Coronary artery disease (CAD; sometimes called coronary heart disease, or CHD) is the most common kind of heart disease. It happens when the arteries that feed blood to the heart muscles harden and get clogged through atherosclerosis. This process starves the heart of the oxygen and nutrients it needs to function well. Worsening CAD can lead to permanent heart damage and ultimately death. 
Damage to the coronary begins early in life, and is usually without major symptoms until things get pretty bad. At that point, one of the main symptoms of CAD is chest pain (angina) that lasts on the order of minutes (as opposed to hours or seconds). However, the specifics of how this feels, when it occurs, and what’s associated with the pain depend on the specifics of the clinical disease; heart attacks (where a clot breaks off from a ruptured athrosclerotic plaque and blocks a narrower downstream artery) are different from, say, stable ischemic heart disease (where pain appears upon exertion and settles down afterwards).
The specifics of how chest pain feels, along with risk factors such as high cholesterol, high blood pressure, diabetes, lifestyle factors such as smoking, and a family history of cardiovascular diseases is often enough to raise a strong suspicion of CAD. Physical examination and additional testing by a medical professional along with results along with blood work can provide further evidence.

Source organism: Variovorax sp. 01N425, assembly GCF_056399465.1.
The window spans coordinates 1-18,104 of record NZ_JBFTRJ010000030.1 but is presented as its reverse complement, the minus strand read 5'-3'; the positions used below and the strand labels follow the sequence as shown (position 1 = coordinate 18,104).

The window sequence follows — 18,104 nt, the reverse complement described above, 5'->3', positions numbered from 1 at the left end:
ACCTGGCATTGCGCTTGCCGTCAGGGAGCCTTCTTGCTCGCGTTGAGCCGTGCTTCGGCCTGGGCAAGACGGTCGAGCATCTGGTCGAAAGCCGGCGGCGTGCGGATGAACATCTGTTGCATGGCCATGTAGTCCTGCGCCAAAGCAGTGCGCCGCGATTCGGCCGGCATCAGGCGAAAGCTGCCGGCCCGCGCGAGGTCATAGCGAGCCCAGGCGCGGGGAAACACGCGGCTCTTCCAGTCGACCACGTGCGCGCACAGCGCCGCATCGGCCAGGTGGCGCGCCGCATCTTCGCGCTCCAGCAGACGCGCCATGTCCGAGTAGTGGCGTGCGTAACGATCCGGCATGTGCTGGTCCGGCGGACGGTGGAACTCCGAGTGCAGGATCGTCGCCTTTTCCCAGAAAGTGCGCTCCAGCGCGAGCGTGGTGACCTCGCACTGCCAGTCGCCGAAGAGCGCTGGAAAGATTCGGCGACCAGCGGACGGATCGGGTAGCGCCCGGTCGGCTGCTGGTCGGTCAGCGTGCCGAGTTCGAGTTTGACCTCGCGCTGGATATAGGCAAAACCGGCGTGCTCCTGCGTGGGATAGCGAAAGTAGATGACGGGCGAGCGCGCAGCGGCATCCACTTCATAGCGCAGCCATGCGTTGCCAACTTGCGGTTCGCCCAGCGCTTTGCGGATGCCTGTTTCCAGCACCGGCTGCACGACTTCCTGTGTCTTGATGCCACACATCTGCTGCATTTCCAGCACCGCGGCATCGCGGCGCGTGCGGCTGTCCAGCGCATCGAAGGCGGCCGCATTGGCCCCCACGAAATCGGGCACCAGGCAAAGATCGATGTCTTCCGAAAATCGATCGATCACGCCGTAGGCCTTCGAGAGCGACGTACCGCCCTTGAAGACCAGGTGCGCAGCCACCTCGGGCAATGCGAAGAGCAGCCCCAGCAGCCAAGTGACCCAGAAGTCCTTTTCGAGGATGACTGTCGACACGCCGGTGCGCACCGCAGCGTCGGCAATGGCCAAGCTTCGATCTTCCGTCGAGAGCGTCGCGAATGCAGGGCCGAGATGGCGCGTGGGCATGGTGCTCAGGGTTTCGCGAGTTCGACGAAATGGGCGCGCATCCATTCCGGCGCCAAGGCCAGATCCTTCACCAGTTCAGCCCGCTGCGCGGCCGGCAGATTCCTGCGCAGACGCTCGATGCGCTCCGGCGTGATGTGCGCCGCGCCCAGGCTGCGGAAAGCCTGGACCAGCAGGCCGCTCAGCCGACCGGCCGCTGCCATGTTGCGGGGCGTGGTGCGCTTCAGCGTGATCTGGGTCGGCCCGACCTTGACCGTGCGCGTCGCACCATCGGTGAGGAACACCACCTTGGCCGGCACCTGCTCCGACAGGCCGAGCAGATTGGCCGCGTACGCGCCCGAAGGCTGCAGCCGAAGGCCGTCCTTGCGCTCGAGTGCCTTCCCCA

The specifics of medical treatment ultimately depends on the specifics of the person and the clinical disease they have. The treatments tend to fall into a few categories:
Medically treating underlying risk factors to slow CAD progression. For instance, statins can be used to lower cholesterol - and prevent further heart damage
Drugs for symptom relief. For example, nitroglycerin can be used in people with stable ischemic heart disease to reduce short-term chest pain. Drugs that work on the heart like beta-blockers and calcium-channel blockers are often used to control pain and discomfort in the longer term, and also may help improve other outcomes in people who have established clinical disease
In severe cases, invasive procedures like surgeries are sometimes used
Medical treatments are ideally added on top of lifestyle changes that can help slow CAD progression. Things like quitting smoking and exercise can help a lot.
Yes, many supplements have been studied for both preventing clinical CAD as well as in people who already have CAD. Given that high blood pressure and high cholesterol cause CAD, supplements that affect those outcomes may also affect the risk of CAD progression.
There’s a big connection, although there’s still some controversy around the details, such as whether or not limiting saturated fat without considering what it’s being replaced with will do much. Just like with atherosclerosis, guidelines suggest that a diet abundant in vegetables, fruits, legumes, nuts, whole grains, can help reduce the risk of CAD. Weight loss for people with higher BMIs may also play a role in preventing CAD, although the current evidence suggests that modest weight loss (in the 5-10 kg range) may have limited benefits.
Exercise can play a big role in preventing CAD and also can help people who have CAD improve their health. Guidelines suggest that the role of resistance training in preventing CAD is unclear, but resistance training is still encouraged.
Atherosclerosis of the coronary arteries leads to CAD.